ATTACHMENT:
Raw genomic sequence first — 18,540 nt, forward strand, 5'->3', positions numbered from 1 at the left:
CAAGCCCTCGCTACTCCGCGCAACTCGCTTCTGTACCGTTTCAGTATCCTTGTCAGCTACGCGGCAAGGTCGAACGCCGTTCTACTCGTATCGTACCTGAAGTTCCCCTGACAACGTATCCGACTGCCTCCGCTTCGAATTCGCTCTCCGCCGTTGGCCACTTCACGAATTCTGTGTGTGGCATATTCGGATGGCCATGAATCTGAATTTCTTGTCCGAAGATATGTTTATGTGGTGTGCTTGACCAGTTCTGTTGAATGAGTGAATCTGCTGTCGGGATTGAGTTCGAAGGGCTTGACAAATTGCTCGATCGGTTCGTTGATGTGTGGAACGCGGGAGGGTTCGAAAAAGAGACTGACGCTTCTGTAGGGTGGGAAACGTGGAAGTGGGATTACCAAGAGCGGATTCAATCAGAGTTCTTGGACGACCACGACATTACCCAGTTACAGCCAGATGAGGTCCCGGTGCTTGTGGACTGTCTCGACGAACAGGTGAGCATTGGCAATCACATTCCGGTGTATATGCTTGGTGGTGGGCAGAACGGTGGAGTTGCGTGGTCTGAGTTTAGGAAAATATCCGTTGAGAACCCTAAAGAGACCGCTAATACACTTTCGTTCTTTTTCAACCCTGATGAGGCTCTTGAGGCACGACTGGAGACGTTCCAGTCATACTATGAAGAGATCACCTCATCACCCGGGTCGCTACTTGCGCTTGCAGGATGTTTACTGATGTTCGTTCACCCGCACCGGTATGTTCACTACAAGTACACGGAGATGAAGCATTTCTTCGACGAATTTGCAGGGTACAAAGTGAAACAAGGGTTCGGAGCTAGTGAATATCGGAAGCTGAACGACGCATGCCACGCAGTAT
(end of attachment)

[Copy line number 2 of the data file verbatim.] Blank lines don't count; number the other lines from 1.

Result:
CAAGCCCTCGCTACTCCGCGCAACTCGCTTCTGTACCGTTTCAGTATCCTTGTCAGCTACGCGGCAAGGTCGAACGCCGTTCTACTCGTATCGTACCTGAAGTTCCCCTGACAACGTATCCGACTGCCTCCGCTTCGAATTCGCTCTCCGCCGTTGGCCACTTCACGAATTCTGTGTGTGGCATATTCGGATGGCCATGAATCTGAATTTCTTGTCCGAAGATATGTTTATGTGGTGTGCTTGACCAGTTCTGTTGAATGAGTGAATCTGCTGTCGGGATTGAGTTCGAAGGGCTTGACAAATTGCTCGATCGGTTCGTTGATGTGTGGAACGCGGGAGGGTTCGAAAAAGAGACTGACGCTTCTGTAGGGTGGGAAACGTGGAAGTGGGATTACCAAGAGCGGATTCAATCAGAGTTCTTGGACGACCACGACATTACCCAGTTACAGCCAGATGAGGTCCCGGTGCTTGTGGACTGTCTCGACGAACAGGTGAGCATTGGCAATCACATTCCGGTGTATATGCTTGGTGGTGGGCAGAACGGTGGAGTTGCGTGGTCTGAGTTTAGGAAAATATCCGTTGAGAACCCTAAAGAGACCGCTAATACACTTTCGTTCTTTTTCAACCCTGATGAGGCTCTTGAGGCACGACTGGAGACGTTCCAGTCATACTATGAAGAGATCACCTCATCACCCGGGTCGCTACTTGCGCTTGCAGGATGTTTACTGATGTTCGTTCACCCGCACCGGTATGTTCACTACAAGTACACGGAGATGAAGCATTTCTTCGACGAATTTGCAGGGTACAAAGTGAAACAAGGGTTCGGAGCTAGTGAATATCGGAAGCTGAACGACGCATGCCACGCAGTAT